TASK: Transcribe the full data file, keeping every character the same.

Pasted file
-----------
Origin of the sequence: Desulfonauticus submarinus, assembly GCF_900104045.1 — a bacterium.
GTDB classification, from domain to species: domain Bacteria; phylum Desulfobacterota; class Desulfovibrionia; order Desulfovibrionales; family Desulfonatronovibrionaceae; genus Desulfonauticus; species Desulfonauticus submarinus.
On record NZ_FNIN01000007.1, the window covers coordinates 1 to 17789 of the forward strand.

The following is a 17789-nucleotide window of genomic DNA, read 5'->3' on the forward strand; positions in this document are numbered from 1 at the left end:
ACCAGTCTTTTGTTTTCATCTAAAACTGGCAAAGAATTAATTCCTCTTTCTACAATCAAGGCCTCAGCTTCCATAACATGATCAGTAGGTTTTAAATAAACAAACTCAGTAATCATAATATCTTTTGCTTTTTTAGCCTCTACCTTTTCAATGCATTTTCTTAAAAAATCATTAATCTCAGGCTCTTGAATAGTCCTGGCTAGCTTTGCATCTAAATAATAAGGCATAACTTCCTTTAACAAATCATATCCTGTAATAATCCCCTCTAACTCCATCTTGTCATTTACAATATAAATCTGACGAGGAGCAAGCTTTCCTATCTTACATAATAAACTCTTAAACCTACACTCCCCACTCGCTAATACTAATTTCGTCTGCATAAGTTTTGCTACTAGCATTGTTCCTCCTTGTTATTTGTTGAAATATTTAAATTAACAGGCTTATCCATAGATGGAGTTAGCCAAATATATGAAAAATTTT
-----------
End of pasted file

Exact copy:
Origin of the sequence: Desulfonauticus submarinus, assembly GCF_900104045.1 — a bacterium.
GTDB classification, from domain to species: domain Bacteria; phylum Desulfobacterota; class Desulfovibrionia; order Desulfovibrionales; family Desulfonatronovibrionaceae; genus Desulfonauticus; species Desulfonauticus submarinus.
On record NZ_FNIN01000007.1, the window covers coordinates 1 to 17789 of the forward strand.

The following is a 17789-nucleotide window of genomic DNA, read 5'->3' on the forward strand; positions in this document are numbered from 1 at the left end:
ACCAGTCTTTTGTTTTCATCTAAAACTGGCAAAGAATTAATTCCTCTTTCTACAATCAAGGCCTCAGCTTCCATAACATGATCAGTAGGTTTTAAATAAACAAACTCAGTAATCATAATATCTTTTGCTTTTTTAGCCTCTACCTTTTCAATGCATTTTCTTAAAAAATCATTAATCTCAGGCTCTTGAATAGTCCTGGCTAGCTTTGCATCTAAATAATAAGGCATAACTTCCTTTAACAAATCATATCCTGTAATAATCCCCTCTAACTCCATCTTGTCATTTACAATATAAATCTGACGAGGAGCAAGCTTTCCTATCTTACATAATAAACTCTTAAACCTACACTCCCCACTCGCTAATACTAATTTCGTCTGCATAAGTTTTGCTACTAGCATTGTTCCTCCTTGTTATTTGTTGAAATATTTAAATTAACAGGCTTATCCATAGATGGAGTTAGCCAAATATATGAAAAATTTT